I am larger, better than I thought,
I did not know I held so much goodness.1
I am waiting for Walt Whitman to arrive. He is slow on the open road. Dazzled by wildflowers and the
enthusiasms of people moving to and from cities, shouting hellos.
I am waiting for Walt Whitman to lift me up. I am searching for the right words and he seems to have so
many of them. I swear to you there are divine things more beautiful than words can tell.2
Sticks and stones. I write and sometimes heaven pours out but mostly the words are gravel paving a
hard path. I can’t fear what I love. I will not fear what I love.
Still, a greedy man in my head holds sway over the cells, sparks and synapses. He is the chemist who
turns my brain into an empty room. He is just a man, I tell him.
I too am not a bit tamed, I too am untranslatable,
I sound my barbaric yawp over the roofs of the world.3
I have been here before, empty-handed and begging. Walt, Walt. Say allons to me. The words I write are
premixed, packaged, shelved. Or they are stuttered, muffled, silenced by the greedy chemist.
I write anyway. I will not fear what I love.
I will love the words, choked as they are in the back of my throat. I will love them and feed them. I will
teach them about justice and forgiveness. I will give them room to play. I will let them breathe.
My respiration and inspiration, the beating of my heart, the
passing of blood and air through my lungs,4 I am writing.
1Whitman, Walt. “Song of the Open Road.” Poetry Foundation. Poetry Foundation, n.d. Web. 21 July 2015.
2“Song of the Open Road.”
3Whitman, Walt. “Song of Myself (1892 version).” Poetry Foundation. Poetry Foundation, n.d. Web. 21 July 2015.
4“Song of Myself.”
On my way out for a hike on a volcano, I stopped to read your words and they stopped me in my tracks. The sounds of birds, lizards in the trees, the call of the beautiful outdoors all faded. I love what you have written here. As you know, I feel much of the same but your poetry says all of that and more. You seamlessly weave Whitman into your thoughts and I love your use of repetition. I feel with this stream of consciousness that you’ve let me into your thoughts. Thank you xo
I made lizards fade?! Damn. That might be the highest compliment. I so want to be where you are right now, most especially to say thank you. I feel like I cheated since I pulled Walt’s words into half this poem but sometimes a girl’s gotta do what she’s gotta do. Love you, miss you, can’t wait to read your words again.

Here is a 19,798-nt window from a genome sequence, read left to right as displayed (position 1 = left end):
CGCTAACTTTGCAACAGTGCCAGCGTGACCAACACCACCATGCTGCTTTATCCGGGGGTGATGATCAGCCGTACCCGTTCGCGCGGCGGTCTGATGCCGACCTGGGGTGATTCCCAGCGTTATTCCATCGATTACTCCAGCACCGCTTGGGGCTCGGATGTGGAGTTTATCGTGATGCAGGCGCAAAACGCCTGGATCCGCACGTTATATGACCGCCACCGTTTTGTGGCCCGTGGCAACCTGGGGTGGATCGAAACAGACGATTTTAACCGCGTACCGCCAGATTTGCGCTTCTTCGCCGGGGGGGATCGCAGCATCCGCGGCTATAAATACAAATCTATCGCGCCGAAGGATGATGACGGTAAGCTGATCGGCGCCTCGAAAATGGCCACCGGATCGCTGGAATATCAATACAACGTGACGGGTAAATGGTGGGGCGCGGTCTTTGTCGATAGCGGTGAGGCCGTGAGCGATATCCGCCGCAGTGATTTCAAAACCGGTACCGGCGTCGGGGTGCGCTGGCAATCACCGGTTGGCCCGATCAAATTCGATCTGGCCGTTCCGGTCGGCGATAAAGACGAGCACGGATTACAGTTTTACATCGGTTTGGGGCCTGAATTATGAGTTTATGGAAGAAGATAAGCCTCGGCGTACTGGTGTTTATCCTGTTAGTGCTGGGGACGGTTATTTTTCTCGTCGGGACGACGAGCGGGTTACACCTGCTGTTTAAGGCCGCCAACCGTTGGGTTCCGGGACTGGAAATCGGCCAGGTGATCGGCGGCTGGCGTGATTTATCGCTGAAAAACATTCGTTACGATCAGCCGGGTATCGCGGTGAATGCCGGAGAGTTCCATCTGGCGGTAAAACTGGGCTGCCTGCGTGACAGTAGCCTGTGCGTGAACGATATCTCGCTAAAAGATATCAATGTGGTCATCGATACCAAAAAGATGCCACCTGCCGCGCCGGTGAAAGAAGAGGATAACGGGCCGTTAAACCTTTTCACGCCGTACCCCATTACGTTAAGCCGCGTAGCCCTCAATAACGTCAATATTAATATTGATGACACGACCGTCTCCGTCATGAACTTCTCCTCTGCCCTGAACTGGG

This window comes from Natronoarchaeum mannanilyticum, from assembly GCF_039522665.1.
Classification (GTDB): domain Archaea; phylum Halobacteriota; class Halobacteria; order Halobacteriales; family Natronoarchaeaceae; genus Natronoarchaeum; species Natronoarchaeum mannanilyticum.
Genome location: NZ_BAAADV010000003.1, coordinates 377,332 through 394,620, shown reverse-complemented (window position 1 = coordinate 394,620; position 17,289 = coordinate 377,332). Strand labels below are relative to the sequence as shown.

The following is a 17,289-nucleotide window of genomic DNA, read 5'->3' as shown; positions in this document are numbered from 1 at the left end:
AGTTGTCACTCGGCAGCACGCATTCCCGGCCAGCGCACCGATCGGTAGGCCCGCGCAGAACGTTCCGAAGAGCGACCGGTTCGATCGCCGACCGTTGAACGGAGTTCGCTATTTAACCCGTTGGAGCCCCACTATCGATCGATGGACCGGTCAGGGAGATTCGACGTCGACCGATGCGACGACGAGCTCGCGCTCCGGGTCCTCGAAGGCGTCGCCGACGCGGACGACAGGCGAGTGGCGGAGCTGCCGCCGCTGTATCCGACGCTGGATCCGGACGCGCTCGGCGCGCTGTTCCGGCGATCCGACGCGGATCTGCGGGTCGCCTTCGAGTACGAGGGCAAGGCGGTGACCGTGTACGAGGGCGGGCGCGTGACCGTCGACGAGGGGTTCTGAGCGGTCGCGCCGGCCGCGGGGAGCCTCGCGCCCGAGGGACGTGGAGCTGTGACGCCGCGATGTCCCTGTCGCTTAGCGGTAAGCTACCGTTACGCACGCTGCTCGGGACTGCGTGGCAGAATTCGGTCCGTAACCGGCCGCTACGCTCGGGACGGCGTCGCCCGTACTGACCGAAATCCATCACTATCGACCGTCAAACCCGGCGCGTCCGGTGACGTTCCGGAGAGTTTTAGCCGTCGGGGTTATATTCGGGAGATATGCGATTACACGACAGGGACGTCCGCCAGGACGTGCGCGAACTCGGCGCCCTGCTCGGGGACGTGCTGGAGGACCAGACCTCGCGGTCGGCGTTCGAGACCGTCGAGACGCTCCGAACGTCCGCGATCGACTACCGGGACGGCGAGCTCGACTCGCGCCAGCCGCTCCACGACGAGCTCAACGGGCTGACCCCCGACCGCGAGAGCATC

I want you to be here right now too. Just ’cause. You’re so sweet. And you definitely did not cheat! I am still writing, small things mostly. I post them, I just don’t link up to anything anymore. It’s quite freeing, if a bit slack.
I haven’t read too much of Walt Whitman’s poetry, other than the one about the learned astronomer, but I really liked this. As Silverleaf said, you worked in Whitman’s words really well. 🙂
Oh, you must read some more Whitman! It takes some patience, I’ll admit. Lots of exclamations and passion but so progressive for his time. I like glimpsing history through his eyes too. Thanks for the kind read and comments, Michael.
This is so creative! It reads like stream of consciousness, but with a deft poetic touch.
Thanks, Nat! I miss being on your grid,. (That sounds weird, doesn’t it? Hah.) Appreciate your encouragement and thoughtful read.
You’ve stumbled onto a new form – pep talk patchwork poetry? Funny how we both went to other poets for inspiration. Sometimes it’s necessary though.
Hah! Pep talk patchwork poetry. Like I said to Silver, I feel like I cheated by using so much Whitman but it helped me get out of this funk. Now I’ve got to re-read some Levine. Worked with him a bit when I was at KR but haven’t read anything since. Thanks, Nate.
This is such a different take on writing and writer’s block. I love it! And? You did it!!
Thanks, Stacie! I felt like I was just bulldozing through that block. Gah. <3
Whitman does it for you. I remember reading his writing in my college days. Then, along came those bombastic Russians. Even reading in translation was seat-of-the-pants exciting. Dostoevsky’s “Brothers Karamazov” is the current blast from the past. Thanks to you, Whitman’s back on the list.